I ask because I was thinking that something along the lines of the Dahu, but optimized for ease of building and piloting (constant-chord wing, tricycle gear, possibly no flaps) could be very appealing for people who want the ability to carry more than two people and/or cargo (luggage, camping equipment, a folding motor scooter, etc.) at modest speed for modest cost.
The Sportsman 2+2 from Glasair Aviation is a four seater (rear seats limited to 300 pounds, but loads of leg room) that can be built with a 180 HP engine (or bigger or smaller), folding wings, useful load between 950 and 1,000 pounds, max range of 700 nm, max cruise of 140+ knots, relatively short takeoff and landing, steel tube cage, supports tri gear, tailwheel, floats and skis, 42k stall.

They aren't free.

BJC

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#### FritzW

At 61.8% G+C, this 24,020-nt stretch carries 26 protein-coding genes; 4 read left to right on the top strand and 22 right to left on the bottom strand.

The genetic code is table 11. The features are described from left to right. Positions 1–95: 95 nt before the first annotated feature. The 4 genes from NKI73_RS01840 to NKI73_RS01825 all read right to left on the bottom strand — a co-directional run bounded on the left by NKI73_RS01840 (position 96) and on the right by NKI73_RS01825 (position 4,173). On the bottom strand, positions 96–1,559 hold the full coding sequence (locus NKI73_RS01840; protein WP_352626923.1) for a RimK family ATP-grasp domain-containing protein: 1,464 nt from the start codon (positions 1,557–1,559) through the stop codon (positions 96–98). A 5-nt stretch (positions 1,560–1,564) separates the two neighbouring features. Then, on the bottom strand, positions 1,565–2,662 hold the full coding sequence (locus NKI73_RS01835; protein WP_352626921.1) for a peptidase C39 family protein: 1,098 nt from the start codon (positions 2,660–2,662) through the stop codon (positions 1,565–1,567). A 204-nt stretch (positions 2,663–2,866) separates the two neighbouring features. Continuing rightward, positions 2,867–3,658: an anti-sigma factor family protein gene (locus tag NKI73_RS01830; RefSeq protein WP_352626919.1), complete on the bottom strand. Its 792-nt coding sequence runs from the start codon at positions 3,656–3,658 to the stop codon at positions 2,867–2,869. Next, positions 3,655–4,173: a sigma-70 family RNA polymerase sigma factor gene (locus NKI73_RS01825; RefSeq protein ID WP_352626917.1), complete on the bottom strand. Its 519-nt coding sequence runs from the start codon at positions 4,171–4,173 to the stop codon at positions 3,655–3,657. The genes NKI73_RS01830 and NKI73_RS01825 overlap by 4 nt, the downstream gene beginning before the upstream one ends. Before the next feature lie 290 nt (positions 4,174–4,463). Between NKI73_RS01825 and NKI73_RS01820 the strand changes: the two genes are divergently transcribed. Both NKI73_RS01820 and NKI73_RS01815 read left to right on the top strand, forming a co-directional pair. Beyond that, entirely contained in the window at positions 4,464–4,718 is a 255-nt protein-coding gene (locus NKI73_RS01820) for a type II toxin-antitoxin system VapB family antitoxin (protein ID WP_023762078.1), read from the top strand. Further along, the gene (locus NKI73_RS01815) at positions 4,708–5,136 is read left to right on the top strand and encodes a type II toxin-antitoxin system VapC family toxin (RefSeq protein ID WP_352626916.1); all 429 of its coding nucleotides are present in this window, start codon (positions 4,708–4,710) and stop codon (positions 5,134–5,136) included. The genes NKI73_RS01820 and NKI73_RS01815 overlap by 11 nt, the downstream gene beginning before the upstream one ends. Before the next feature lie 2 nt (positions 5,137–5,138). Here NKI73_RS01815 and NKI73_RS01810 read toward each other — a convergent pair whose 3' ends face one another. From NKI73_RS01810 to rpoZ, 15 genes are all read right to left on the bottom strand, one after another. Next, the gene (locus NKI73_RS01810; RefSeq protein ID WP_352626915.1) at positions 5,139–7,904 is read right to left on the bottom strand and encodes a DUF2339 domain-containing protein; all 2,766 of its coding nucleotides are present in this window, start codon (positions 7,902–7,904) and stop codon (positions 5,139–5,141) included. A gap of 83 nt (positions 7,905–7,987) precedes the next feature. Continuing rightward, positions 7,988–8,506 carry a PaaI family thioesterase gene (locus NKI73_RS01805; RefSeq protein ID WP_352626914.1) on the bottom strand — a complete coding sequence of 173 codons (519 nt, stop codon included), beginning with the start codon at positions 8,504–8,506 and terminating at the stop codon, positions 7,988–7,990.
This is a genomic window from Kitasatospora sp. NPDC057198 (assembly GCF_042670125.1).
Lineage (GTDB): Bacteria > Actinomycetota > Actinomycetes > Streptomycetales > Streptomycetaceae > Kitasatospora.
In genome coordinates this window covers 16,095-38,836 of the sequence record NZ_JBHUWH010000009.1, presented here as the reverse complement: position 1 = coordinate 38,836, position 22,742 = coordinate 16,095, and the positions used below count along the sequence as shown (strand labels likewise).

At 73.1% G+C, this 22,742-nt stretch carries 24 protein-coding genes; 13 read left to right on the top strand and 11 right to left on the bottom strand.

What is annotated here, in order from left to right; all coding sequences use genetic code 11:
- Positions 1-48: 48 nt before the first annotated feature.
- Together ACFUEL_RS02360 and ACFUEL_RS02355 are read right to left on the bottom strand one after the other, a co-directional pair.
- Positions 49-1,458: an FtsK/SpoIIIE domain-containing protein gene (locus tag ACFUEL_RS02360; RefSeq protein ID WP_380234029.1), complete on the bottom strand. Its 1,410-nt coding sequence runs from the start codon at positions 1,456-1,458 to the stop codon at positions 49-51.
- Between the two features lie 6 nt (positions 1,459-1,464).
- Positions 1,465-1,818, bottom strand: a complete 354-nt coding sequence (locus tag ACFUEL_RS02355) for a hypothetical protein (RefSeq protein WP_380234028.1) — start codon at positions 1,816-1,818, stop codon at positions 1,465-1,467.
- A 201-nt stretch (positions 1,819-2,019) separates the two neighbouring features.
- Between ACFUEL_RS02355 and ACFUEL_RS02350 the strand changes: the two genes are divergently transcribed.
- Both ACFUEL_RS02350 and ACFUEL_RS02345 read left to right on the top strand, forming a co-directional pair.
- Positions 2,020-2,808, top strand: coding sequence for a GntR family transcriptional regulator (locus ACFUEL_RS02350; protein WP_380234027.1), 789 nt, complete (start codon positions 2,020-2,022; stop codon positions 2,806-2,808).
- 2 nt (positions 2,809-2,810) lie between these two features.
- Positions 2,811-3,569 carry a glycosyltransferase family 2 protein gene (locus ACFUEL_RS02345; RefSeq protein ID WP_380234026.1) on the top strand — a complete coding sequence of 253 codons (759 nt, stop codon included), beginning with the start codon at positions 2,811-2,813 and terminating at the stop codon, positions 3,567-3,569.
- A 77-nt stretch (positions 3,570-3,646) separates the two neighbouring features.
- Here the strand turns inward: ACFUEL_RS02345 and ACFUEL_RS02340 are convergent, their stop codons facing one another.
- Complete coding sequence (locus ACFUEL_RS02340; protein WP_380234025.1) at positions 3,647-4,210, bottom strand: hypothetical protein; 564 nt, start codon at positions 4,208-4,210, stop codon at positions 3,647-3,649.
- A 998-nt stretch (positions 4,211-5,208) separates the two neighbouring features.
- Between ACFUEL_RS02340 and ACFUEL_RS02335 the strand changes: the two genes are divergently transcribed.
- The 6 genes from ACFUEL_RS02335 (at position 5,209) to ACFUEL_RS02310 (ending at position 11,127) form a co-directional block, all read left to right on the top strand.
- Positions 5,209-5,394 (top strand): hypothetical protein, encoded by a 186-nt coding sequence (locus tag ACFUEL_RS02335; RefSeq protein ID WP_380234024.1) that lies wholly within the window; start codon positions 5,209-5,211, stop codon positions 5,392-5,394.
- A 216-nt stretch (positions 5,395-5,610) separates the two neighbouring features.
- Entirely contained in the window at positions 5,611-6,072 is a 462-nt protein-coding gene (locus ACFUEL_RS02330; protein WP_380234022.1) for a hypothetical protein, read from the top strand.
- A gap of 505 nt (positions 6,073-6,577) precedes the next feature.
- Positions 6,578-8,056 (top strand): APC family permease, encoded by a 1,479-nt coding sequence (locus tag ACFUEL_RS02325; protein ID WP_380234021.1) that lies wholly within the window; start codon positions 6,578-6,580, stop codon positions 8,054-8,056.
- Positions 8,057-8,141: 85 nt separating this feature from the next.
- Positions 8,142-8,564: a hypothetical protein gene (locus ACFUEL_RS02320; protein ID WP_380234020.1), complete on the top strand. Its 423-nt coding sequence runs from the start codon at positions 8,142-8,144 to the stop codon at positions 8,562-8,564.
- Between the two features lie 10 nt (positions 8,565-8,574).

##### Well-Known Member
Log Member
The Dyke Delta meets the requirements (4 seats, 180 hp). And the wings fold...

#### saini flyer

##### Well-Known Member
Good topic Mathew.

I want to do it eventually, but I need to take one step at a time, 2 seat first.

I think the back to back seating arrangement is a very real option, but at the same time, it's not for everyone.

White Lightning is an example, maybe a little too sporty for most though ..

http://www.studiomoonart.com/whitelightning.htm

View attachment 90525 View attachment 90526
I thought that the MCR4s, Jabiru 250, Brazilian Paradise are all great LSA equivalent aircraft with low stall, good flying habits and a small engine up front for a 2+2. Also Morgan Cougar...

With the LSA rule change, and the new Rotax 915, a light weight 4 seater or 2+2 is even more possible today(sling 4, high wing sling for 2020). I have doodled my own thought on this using RV12 as a baseline for a 2+2 with aft facing seats by removing the 15 lbs fuel cell into the wings and using the now open 200 lbs+ baggage compartment for +2.